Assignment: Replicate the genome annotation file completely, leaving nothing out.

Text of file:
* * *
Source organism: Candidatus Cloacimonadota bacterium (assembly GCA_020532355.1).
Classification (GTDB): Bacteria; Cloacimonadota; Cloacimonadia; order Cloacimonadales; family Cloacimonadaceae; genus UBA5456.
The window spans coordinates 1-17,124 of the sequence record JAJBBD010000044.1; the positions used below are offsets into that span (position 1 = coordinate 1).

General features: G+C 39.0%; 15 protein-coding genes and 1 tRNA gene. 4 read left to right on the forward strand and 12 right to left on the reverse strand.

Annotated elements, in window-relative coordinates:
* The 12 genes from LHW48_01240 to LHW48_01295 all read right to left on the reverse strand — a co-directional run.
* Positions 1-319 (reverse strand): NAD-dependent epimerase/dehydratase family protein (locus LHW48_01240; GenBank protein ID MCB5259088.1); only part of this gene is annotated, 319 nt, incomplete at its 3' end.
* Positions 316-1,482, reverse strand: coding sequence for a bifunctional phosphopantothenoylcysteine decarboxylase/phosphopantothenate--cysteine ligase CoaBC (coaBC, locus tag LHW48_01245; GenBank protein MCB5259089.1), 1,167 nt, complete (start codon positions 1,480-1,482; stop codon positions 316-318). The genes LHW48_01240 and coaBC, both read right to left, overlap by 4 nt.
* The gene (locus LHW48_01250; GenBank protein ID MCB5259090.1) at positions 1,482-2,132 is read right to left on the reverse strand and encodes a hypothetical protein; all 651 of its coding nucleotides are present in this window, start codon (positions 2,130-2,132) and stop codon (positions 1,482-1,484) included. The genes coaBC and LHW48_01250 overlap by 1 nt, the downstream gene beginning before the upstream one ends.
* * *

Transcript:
Source organism: Candidatus Cloacimonadota bacterium (assembly GCA_020532355.1).
Classification (GTDB): Bacteria; Cloacimonadota; Cloacimonadia; order Cloacimonadales; family Cloacimonadaceae; genus UBA5456.
The window spans coordinates 1-17,124 of the sequence record JAJBBD010000044.1; the positions used below are offsets into that span (position 1 = coordinate 1).

General features: G+C 39.0%; 15 protein-coding genes and 1 tRNA gene. 4 read left to right on the forward strand and 12 right to left on the reverse strand.

Annotated elements, in window-relative coordinates:
* The 12 genes from LHW48_01240 to LHW48_01295 all read right to left on the reverse strand — a co-directional run.
* Positions 1-319 (reverse strand): NAD-dependent epimerase/dehydratase family protein (locus LHW48_01240; GenBank protein ID MCB5259088.1); only part of this gene is annotated, 319 nt, incomplete at its 3' end.
* Positions 316-1,482, reverse strand: coding sequence for a bifunctional phosphopantothenoylcysteine decarboxylase/phosphopantothenate--cysteine ligase CoaBC (coaBC, locus tag LHW48_01245; GenBank protein MCB5259089.1), 1,167 nt, complete (start codon positions 1,480-1,482; stop codon positions 316-318). The genes LHW48_01240 and coaBC, both read right to left, overlap by 4 nt.
* The gene (locus LHW48_01250; GenBank protein ID MCB5259090.1) at positions 1,482-2,132 is read right to left on the reverse strand and encodes a hypothetical protein; all 651 of its coding nucleotides are present in this window, start codon (positions 2,130-2,132) and stop codon (positions 1,482-1,484) included. The genes coaBC and LHW48_01250 overlap by 1 nt, the downstream gene beginning before the upstream one ends.